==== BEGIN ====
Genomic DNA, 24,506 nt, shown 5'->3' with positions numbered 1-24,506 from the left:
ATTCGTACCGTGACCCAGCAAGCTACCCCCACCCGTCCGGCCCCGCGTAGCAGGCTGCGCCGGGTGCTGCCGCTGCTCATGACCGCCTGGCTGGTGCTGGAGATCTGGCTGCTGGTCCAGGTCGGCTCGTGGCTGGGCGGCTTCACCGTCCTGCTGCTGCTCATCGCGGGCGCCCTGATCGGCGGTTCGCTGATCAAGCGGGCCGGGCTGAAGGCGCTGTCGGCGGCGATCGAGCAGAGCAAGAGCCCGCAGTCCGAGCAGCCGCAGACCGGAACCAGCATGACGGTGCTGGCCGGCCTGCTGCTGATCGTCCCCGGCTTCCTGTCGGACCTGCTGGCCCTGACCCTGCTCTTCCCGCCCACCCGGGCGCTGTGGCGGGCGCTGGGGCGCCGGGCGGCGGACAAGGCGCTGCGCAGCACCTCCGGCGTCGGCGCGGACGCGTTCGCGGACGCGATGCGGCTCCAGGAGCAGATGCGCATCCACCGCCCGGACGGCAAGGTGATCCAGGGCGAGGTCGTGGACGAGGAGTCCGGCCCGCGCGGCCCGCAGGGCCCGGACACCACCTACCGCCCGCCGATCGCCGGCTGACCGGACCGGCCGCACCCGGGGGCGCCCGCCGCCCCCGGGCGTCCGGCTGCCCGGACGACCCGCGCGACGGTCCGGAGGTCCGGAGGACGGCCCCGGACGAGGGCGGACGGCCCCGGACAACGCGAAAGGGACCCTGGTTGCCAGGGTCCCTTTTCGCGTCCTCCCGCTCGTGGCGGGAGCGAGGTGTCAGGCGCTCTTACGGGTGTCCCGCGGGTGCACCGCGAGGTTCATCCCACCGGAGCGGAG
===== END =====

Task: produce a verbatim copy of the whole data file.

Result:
Genomic DNA, 24,506 nt, shown 5'->3' with positions numbered 1-24,506 from the left:
ATTCGTACCGTGACCCAGCAAGCTACCCCCACCCGTCCGGCCCCGCGTAGCAGGCTGCGCCGGGTGCTGCCGCTGCTCATGACCGCCTGGCTGGTGCTGGAGATCTGGCTGCTGGTCCAGGTCGGCTCGTGGCTGGGCGGCTTCACCGTCCTGCTGCTGCTCATCGCGGGCGCCCTGATCGGCGGTTCGCTGATCAAGCGGGCCGGGCTGAAGGCGCTGTCGGCGGCGATCGAGCAGAGCAAGAGCCCGCAGTCCGAGCAGCCGCAGACCGGAACCAGCATGACGGTGCTGGCCGGCCTGCTGCTGATCGTCCCCGGCTTCCTGTCGGACCTGCTGGCCCTGACCCTGCTCTTCCCGCCCACCCGGGCGCTGTGGCGGGCGCTGGGGCGCCGGGCGGCGGACAAGGCGCTGCGCAGCACCTCCGGCGTCGGCGCGGACGCGTTCGCGGACGCGATGCGGCTCCAGGAGCAGATGCGCATCCACCGCCCGGACGGCAAGGTGATCCAGGGCGAGGTCGTGGACGAGGAGTCCGGCCCGCGCGGCCCGCAGGGCCCGGACACCACCTACCGCCCGCCGATCGCCGGCTGACCGGACCGGCCGCACCCGGGGGCGCCCGCCGCCCCCGGGCGTCCGGCTGCCCGGACGACCCGCGCGACGGTCCGGAGGTCCGGAGGACGGCCCCGGACGAGGGCGGACGGCCCCGGACAACGCGAAAGGGACCCTGGTTGCCAGGGTCCCTTTTCGCGTCCTCCCGCTCGTGGCGGGAGCGAGGTGTCAGGCGCTCTTACGGGTGTCCCGCGGGTGCACCGCGAGGTTCATCCCACCGGAGCGGAG